The 49ers won a game without Jimmy Garoppolo at quarterback for the entire second half Sunday.
And we use the term “won” loosely because on the big-picture scale, the personnel losses the 49ers endured far outweigh the value of a win over the inept Jets.
We’re going to assume that if the 49ers want to keep pace in the NFC West, they might have to get used to Garoppolo’s absence.
The 49ers improved to 1-1, but this was no happy rebound. The players made available postgame by Zoom were somber. The injury report — headlined by the news that defensive end Nick Bosa is likely out with a torn ACL — was called “heartbreaking” and “a sucky situation.”
The team’s offensive leader didn’t appear to suffer an equally devastating injury, but his status is in doubt.
Head coach Kyle Shanahan said after the game that it was assumed that Garoppolo’s injury was a high right ankle sprain. Just four minutes into the second game of the 2020 season, Garoppolo was sacked by Jets defensive tackle Quinnen Williams. Garoppolo hobbled off, had his ankle retaped and came back to finish the first half.
It was a pretty gutty performance. Garoppolo was very effective (14-for-16 for 131 yards and two touchdowns) as he became increasingly constrained. He did not return to the game after halftime. Backup Nick Mullens said that, with such a three-touchdown cushion, all he had to do was “move the chains … preserve the victory.”
“I’m not sure,” Shanahan said when asked about his starting quarterback’s return. “We have to travel. … It will probably feel worse tomorrow morning.”
A huge factor in evaluating Garoppolo’s status is the brutal fact that the 49ers must return to MetLife Stadium next Sunday to play on its newly installed, player-eating artificial surface.
Garoppolo was the first to go down. But there were more devastating injuries to follow: Bosa was carted off the field shortly after Garoppolo’s injury. Solomon Thomas and Raheem Mostert were among the other 49ers who left the game with lower-leg injuries, and the Jets also had several.
This was only the second game on the new turf, and it was an unhappy experience. As soon as he got into the locker room, defensive lineman Arik Armstead tweeted: “@NFL fix this trash met life turf. 2020 is so wack.”
“Guys talked about it the entire game,” Shanahan said. “That was as many knee injuries, ankles and stuff, guys getting caught on the turf, as I’ve ever seen.”
The 49ers, who are spending the week between the two games in northern New Jersey at the Greenbrier resort in West Virginia, can say they won’t worry about going back to the surface that might have derailed their season. But they will. It’s only natural.
So, there’s virtually no chance Shanahan will roll a gimpy Garoppolo back onto the field against the New York Giants. Giants running back Saquon Barkley — not playing on his team’s own lousy turf — went down with an apparent torn ACL Sunday.
The 49ers’ injury explosion could derail a team trying to get back to the Super Bowl and stay competitive in the strong NFC West. It also could be a splash of reality for some disgruntled 49ers fans.
Unhappy with Garoppolo, whose record is a mere 22-7 in his games as the 49ers starter? You might have to find out what life is like without him.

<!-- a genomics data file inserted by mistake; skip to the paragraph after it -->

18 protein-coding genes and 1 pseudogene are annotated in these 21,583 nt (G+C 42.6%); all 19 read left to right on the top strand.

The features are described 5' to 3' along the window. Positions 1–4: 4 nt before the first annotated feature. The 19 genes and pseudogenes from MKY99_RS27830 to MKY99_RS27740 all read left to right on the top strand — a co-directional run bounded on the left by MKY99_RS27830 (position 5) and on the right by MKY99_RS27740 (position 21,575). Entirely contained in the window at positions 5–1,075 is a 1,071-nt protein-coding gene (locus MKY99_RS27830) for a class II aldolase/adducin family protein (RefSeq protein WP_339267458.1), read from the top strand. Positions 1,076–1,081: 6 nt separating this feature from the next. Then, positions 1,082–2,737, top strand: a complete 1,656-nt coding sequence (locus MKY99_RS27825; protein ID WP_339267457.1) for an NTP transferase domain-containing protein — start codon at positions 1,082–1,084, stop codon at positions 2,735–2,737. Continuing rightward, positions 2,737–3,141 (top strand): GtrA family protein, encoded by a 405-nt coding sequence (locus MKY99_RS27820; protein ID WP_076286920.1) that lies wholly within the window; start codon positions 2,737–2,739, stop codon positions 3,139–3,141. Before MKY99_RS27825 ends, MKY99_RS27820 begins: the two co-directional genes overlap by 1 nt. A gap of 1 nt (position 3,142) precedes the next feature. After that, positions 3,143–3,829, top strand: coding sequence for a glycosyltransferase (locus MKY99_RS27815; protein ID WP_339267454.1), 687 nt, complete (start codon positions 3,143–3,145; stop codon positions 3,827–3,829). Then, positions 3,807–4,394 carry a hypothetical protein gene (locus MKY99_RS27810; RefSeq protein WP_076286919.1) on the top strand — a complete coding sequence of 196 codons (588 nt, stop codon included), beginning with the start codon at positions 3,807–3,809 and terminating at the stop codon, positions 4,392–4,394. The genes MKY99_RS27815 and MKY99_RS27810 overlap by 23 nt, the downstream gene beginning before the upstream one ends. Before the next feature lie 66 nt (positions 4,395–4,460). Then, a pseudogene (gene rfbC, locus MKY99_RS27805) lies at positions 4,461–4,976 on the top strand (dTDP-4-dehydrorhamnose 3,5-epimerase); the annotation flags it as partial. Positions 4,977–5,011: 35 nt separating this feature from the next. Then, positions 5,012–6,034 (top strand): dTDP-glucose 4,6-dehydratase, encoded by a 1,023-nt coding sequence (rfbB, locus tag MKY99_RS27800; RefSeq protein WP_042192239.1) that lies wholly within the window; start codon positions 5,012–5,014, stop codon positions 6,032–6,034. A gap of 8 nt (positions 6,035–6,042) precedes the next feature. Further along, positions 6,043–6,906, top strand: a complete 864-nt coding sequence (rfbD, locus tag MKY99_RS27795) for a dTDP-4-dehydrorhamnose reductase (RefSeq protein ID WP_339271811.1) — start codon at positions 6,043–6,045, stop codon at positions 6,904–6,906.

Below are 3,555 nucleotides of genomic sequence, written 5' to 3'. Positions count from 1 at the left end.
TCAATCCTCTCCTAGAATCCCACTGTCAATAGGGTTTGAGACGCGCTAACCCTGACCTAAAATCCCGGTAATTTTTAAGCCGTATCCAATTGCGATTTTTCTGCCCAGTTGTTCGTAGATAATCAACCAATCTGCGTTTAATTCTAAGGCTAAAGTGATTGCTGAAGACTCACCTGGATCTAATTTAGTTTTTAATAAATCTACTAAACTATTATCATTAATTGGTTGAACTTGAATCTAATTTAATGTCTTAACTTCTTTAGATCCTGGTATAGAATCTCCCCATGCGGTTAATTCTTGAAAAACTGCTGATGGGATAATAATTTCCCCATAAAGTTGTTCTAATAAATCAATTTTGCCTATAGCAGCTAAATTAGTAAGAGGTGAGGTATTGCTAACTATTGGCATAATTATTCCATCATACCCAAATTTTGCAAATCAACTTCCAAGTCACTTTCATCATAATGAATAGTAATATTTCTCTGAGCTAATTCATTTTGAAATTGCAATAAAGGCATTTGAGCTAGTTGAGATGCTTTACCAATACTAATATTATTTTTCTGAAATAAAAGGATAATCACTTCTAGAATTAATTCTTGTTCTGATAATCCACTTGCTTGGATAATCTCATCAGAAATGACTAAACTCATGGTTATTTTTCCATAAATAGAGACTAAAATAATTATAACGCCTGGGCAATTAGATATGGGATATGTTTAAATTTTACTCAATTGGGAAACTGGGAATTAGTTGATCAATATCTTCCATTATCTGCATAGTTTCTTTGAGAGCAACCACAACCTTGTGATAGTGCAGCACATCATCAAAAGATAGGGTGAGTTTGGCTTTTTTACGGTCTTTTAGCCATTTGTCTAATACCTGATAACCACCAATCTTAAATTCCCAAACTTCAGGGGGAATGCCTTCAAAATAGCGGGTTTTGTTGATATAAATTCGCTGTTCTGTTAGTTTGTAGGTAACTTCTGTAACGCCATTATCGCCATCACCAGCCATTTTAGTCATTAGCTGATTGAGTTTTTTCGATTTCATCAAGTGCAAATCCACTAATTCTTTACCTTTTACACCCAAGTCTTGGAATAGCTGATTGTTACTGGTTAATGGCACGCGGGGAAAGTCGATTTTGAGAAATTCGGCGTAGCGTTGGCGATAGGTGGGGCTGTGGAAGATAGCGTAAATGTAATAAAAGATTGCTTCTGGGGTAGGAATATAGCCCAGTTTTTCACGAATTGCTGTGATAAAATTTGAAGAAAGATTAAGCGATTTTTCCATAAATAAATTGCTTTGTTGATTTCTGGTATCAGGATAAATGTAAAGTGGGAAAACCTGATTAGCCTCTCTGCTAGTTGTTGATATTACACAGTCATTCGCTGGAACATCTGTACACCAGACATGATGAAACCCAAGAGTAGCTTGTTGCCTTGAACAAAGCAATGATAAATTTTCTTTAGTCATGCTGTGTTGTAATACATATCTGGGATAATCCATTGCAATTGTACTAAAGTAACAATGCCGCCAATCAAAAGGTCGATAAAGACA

There is a segment of folks who have pointed fingers at Garoppolo in the post-Super Bowl world. Garoppolo was handed most of the blame for the loss to Kansas City in February because he wasn’t as dynamic as Patrick Mahomes. Last week, Garoppolo received a lot of the blame for the opening loss to Arizona because he wasn’t as dynamic as Kyler Murray.
Now, the fans who are addicted to the game of “please get rid of this useless starter and put in the obviously better backup quarterback” (all fans play this, but 49ers fans have perfected it over many decades) will get to see how they feel about Mullens as the starter.
Mullens has learned a lot being in Shanahan’s system for four years. And on Sunday, after a few rough moments, he settled down and finished the game in respectable fashion (8-for-11, 71 yards).
“I have higher expectations for myself,” he said. “It’s my fourth year. There’s no excuse as to why I shouldn’t perform.”
In addition, he’s a nice guy. After Jerick McKinnon’s fourth-quarter touchdown dive into the end zone, Mullens politely replaced the pylon that had been knocked over.
He will pick up after himself and likely do fine holding down the 49ers’ QB position for the next week or two. After the Giants, the 49ers host the winless Eagles and Dolphins. But if Garoppolo’s injury requires an extensive absence, things could become worrisome.
Beginning in mid-October, the 49ers’ schedule takes a definite detour into fast lane. Garoppolo has proved he can handle the pressure. In addition, there were high expectations that this — Garoppolo’s second full season as a starter under Shanahan — could be a breakthrough. Several missed games could upset those hopes.
Born in San Francisco and raised in Marin County, Ann Killion has covered Bay Area sports for more than a quarter of a century. An award-winning columnist and a veteran of 11 Olympics, several World Cups and the Tour de France, Ann joined The Chronicle in 2012. Ann has worked for the San Jose Mercury News, the Los Angeles Times and Sports Illustrated. She is a New York Times best-selling author, having co-written « Solo: A Memoir of Hope » with soccer star Hope Solo, »Throw Like A Girl » with softball player Jennie Finch and two middle-grade books on soccer, “Champions of Women’s Soccer” and “Champions of Men’s Soccer.” She was named California Sportswriter of the Year in 2014, 2017 and 2018. She has two children and lives in Mill Valley.
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